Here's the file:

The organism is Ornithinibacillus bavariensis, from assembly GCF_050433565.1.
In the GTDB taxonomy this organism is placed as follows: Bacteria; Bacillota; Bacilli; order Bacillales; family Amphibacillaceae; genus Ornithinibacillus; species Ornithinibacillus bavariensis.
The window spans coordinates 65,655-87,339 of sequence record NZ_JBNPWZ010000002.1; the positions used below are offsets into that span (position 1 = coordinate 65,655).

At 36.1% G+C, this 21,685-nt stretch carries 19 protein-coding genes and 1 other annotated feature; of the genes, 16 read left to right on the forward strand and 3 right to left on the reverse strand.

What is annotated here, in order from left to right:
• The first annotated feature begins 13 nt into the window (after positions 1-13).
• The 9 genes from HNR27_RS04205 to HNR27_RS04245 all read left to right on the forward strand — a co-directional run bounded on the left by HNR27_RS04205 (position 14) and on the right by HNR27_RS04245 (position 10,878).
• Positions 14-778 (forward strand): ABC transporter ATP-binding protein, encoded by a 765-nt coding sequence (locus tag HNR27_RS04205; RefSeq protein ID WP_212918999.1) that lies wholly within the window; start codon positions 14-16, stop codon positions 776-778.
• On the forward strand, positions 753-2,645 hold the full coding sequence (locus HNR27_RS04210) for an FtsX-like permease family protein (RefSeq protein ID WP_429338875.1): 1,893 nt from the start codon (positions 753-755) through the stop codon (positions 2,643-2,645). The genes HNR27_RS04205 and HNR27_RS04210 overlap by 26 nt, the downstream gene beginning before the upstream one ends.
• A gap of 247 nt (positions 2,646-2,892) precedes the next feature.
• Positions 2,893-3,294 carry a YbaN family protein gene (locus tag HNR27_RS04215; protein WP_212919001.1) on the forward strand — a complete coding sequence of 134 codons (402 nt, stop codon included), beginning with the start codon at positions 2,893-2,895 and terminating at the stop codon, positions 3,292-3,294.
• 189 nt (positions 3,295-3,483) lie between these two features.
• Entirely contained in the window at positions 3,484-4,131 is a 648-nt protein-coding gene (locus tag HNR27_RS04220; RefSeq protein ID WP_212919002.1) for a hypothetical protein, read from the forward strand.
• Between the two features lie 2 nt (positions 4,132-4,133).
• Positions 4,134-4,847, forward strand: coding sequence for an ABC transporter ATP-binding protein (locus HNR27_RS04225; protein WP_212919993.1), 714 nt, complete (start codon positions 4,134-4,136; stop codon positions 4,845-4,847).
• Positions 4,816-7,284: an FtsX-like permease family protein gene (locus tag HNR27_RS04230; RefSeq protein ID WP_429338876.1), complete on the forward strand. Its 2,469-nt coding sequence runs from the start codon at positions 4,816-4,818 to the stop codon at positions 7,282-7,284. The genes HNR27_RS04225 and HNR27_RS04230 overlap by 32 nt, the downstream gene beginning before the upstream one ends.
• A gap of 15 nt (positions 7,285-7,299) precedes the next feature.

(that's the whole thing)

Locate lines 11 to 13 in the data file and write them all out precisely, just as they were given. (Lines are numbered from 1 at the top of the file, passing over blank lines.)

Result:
• Positions 2,893-3,294 carry a YbaN family protein gene (locus tag HNR27_RS04215; protein WP_212919001.1) on the forward strand — a complete coding sequence of 134 codons (402 nt, stop codon included), beginning with the start codon at positions 2,893-2,895 and terminating at the stop codon, positions 3,292-3,294.
• 189 nt (positions 3,295-3,483) lie between these two features.
• Entirely contained in the window at positions 3,484-4,131 is a 648-nt protein-coding gene (locus tag HNR27_RS04220; RefSeq protein ID WP_212919002.1) for a hypothetical protein, read from the forward strand.